Modern era

On 29 July 2011, during the ongoing Syrian civil war which began in March 2011, an anti-government demonstration in al-Musayfirah was dispersed by security forces who opened fire on protesters, killing a civilian.[13] In early September hundreds to thousands of protesters participated in anti-government demonstrations in the town.[14] On 11 September, Reuters reported that 40 people from al-Musayfirah were forcibly detained by security forces, among dozens of others from nearby towns, namely al-Jiza and Busra al-Harir.[15] On 27 April 2012, the Financial Times reporter Michael Peele reported that during the brief ceasefire between government forces and rebels, he witnessed "hundreds-strong rally chanting "God bless the Free Syrian Army" in al-Musayfirah. The Free Syrian Army is one of the principal armed umbrella-organizations revolting against the government of Bashar al-Assad. At the time, some residents claimed that one-third of the town's population of 15,000 had fled and dozens had been killed since the start of the war.[16]


  1. General Census of Population and Housing 2004. Syria Central Bureau of Statistics (CBS). Daraa Governorate. (in Arabic)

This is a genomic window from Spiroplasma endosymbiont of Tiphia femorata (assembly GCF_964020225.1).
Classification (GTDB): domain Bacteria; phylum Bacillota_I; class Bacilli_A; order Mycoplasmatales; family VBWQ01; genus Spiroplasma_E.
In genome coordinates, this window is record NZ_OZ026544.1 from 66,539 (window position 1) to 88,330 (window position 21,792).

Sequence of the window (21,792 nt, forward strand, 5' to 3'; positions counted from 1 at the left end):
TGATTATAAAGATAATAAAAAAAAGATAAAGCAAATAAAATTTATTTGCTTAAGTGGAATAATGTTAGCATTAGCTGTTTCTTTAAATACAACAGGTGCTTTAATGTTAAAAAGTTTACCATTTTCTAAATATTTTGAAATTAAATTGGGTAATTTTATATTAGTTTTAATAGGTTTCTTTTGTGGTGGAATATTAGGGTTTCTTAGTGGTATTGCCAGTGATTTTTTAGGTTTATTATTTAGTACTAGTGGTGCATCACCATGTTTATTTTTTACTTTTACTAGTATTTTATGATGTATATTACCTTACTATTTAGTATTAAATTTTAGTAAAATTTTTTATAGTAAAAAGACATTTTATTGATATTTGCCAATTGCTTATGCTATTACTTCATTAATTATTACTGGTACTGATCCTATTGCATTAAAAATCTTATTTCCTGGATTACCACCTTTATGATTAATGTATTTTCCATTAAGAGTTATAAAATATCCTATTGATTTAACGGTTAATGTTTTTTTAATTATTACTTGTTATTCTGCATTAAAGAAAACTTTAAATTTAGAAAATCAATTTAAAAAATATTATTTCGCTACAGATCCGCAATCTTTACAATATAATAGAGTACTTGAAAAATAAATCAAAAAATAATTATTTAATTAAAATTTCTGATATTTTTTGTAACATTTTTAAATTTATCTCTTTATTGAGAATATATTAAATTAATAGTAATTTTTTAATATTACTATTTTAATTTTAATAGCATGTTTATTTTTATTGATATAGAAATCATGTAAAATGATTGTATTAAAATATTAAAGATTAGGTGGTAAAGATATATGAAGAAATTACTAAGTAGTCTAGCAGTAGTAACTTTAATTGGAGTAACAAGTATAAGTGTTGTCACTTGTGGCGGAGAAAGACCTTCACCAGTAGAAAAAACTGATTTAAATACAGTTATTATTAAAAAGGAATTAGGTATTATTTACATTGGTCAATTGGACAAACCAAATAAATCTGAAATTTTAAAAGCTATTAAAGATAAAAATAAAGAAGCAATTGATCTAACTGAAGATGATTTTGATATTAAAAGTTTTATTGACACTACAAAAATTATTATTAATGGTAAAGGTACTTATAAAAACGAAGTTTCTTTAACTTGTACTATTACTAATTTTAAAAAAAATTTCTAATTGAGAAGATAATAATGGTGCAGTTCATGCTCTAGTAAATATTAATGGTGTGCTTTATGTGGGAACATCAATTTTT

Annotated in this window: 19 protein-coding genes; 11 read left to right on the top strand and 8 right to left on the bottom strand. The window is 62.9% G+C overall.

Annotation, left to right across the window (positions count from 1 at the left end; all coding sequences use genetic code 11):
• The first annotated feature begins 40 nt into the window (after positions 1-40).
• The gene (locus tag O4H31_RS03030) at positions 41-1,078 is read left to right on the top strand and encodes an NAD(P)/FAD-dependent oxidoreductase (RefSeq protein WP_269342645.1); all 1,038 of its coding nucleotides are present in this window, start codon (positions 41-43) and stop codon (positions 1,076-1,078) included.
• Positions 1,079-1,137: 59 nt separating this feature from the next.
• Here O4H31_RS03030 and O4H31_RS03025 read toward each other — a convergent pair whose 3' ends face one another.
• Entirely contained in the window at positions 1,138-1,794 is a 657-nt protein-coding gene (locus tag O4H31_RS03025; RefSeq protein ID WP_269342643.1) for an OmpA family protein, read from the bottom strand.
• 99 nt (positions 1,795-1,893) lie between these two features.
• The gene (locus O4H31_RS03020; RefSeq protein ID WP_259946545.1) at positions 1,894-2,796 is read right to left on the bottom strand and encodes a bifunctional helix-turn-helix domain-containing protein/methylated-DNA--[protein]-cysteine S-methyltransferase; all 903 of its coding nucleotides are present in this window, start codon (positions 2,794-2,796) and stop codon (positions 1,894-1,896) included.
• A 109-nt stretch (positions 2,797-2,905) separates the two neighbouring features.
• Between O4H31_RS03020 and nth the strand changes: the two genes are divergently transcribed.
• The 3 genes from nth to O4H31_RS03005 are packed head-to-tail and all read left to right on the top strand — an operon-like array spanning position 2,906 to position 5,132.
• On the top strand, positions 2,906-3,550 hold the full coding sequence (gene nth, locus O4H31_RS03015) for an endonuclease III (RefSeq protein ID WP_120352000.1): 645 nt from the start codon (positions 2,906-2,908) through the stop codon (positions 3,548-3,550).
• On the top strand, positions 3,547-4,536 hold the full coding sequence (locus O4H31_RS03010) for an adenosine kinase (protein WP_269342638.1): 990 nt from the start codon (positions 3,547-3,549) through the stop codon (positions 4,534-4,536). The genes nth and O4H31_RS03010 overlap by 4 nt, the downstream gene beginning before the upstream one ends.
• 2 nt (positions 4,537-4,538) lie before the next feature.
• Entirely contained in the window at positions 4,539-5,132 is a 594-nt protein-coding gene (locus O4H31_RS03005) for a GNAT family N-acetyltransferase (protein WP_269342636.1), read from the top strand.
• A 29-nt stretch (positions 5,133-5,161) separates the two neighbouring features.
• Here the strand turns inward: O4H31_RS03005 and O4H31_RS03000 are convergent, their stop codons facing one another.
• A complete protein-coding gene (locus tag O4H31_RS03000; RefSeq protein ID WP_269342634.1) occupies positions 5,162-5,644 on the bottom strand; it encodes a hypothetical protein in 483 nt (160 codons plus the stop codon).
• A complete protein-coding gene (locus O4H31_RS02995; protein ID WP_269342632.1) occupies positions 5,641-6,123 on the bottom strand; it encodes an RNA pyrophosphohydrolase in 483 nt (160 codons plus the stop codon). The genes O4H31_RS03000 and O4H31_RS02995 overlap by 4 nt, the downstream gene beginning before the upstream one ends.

2. Hashshish, Safaa. Al-Musayfirah: A Name Linked to the Struggle. E-Daraa. E-Syria. 2009-04-19.
  3. Abu Nukta, Mutasim. Al-Musayfirah. E-Daraa. E-Syria. 2009-08-07. (in Arabic)
  4. Honigman 1995, p. 114.
  5. Hütteroth and Abdulfattah, 1977, p. 215.
  6. Smith; in Robinson and Smith, 1841, vol 3, Second appendix, B, p. 151
  7. Smith; in Robinson and Smith, 1841, vol 3, Second appendix, B, p. 112
  8. Batatu, 1999, p. 107
  9. Murphy, 1921, p. 14
  10. Provence, 2005, p. 77
  11. Provence, 2005, p. 93
  12. Provence, 2005, p. 94
  13. Assad faces armed challenge in oil-producing east. Ahram Online. 2011-07-29.
  14. Syrian city under siege as UN urges action and Red Cross visits Damascus jail Archived 19 April 2013 at the Wayback Machine. Al Arabiya. 2011-09-06.